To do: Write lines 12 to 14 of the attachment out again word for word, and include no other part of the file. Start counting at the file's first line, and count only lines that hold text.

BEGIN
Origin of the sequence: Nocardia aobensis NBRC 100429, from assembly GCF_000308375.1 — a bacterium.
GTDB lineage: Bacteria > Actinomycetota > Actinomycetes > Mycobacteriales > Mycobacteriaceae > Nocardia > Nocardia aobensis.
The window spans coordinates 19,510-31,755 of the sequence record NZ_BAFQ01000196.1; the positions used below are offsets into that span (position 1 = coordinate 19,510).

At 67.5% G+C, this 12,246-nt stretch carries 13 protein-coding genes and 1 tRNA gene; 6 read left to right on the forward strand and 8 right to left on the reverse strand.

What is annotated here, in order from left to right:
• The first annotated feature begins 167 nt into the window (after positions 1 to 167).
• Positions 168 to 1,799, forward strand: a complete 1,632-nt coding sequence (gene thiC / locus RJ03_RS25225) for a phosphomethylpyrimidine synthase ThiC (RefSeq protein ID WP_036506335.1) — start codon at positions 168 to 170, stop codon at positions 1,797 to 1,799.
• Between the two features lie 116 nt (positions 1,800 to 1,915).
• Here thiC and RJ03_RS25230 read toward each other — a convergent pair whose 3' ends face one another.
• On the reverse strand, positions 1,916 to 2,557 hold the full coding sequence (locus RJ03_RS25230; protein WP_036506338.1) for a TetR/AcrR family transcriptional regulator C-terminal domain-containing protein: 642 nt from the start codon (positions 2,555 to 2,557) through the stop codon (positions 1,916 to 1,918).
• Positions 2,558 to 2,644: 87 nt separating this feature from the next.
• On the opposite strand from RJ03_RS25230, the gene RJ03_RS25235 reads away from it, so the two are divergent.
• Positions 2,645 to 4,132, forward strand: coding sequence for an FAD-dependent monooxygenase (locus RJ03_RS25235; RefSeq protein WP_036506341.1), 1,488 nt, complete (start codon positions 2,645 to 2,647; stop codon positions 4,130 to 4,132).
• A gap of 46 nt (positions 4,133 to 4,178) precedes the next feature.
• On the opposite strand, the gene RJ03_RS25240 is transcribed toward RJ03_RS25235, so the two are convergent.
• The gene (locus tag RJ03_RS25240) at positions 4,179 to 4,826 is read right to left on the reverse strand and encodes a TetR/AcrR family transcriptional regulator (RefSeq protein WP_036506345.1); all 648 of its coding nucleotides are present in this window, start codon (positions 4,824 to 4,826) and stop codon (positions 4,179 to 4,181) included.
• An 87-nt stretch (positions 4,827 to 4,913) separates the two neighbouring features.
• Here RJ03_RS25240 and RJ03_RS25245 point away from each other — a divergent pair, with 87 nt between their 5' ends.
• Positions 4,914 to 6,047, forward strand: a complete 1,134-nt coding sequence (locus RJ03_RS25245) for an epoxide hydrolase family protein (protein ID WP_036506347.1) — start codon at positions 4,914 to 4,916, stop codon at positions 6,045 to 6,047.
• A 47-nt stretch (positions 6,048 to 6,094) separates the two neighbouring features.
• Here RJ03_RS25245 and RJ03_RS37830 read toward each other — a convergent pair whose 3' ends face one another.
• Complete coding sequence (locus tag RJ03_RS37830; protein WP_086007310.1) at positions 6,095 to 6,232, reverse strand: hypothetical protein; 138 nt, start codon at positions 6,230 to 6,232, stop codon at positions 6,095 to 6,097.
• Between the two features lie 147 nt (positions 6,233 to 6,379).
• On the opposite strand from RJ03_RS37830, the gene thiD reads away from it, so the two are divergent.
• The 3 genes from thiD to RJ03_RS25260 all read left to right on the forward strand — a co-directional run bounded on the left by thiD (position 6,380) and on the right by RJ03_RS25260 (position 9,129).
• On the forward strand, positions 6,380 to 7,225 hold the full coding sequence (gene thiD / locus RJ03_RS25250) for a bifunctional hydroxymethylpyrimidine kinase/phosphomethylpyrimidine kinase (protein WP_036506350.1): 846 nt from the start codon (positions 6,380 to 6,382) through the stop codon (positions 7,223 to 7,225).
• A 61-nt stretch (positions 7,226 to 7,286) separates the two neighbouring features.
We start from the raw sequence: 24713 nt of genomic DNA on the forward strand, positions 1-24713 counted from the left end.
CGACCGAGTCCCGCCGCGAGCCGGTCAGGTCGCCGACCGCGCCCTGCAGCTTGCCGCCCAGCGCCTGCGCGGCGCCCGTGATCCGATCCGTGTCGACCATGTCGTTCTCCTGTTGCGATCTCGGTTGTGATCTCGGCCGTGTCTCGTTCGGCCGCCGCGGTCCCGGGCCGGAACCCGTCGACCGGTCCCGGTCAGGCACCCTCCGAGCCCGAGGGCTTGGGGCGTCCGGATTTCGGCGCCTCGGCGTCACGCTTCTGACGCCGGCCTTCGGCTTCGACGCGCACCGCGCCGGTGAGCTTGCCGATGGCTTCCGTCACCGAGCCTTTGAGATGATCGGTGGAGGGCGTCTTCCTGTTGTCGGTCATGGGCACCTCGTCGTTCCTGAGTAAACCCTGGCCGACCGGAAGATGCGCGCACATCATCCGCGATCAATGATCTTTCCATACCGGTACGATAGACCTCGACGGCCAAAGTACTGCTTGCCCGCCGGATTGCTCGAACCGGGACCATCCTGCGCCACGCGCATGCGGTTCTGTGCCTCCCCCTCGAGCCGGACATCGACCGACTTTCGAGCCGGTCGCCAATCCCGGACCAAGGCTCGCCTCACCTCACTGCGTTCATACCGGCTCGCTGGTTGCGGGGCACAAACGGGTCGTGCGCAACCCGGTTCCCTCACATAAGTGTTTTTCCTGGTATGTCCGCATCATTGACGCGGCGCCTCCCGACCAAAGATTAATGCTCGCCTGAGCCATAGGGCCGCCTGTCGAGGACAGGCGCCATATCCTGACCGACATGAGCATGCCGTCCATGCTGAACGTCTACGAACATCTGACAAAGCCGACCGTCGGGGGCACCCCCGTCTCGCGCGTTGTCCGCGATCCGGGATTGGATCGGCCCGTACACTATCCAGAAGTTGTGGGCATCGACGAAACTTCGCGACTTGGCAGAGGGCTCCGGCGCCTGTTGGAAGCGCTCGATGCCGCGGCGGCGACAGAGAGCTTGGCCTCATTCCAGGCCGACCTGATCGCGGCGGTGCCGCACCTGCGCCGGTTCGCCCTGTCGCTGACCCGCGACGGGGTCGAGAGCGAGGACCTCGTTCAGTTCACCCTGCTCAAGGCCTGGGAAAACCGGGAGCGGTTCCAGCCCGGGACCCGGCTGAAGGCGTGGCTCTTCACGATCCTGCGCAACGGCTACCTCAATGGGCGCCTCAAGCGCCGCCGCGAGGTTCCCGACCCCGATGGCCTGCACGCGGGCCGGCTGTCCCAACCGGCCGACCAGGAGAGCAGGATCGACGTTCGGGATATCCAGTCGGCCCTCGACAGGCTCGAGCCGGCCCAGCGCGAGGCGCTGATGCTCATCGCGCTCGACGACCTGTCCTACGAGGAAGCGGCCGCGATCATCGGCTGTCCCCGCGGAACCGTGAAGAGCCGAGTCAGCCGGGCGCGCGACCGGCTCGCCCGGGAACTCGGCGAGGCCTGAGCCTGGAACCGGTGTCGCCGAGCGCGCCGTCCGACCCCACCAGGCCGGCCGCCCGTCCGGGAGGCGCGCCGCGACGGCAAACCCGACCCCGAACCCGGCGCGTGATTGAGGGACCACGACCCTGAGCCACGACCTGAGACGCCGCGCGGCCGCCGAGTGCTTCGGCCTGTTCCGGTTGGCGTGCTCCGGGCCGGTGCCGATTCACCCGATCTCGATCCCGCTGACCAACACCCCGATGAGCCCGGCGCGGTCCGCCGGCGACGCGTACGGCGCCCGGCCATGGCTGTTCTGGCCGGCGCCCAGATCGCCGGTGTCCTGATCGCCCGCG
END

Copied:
• On the opposite strand from RJ03_RS25230, the gene RJ03_RS25235 reads away from it, so the two are divergent.
• Positions 2,645 to 4,132, forward strand: coding sequence for an FAD-dependent monooxygenase (locus RJ03_RS25235; RefSeq protein WP_036506341.1), 1,488 nt, complete (start codon positions 2,645 to 2,647; stop codon positions 4,130 to 4,132).
• A gap of 46 nt (positions 4,133 to 4,178) precedes the next feature.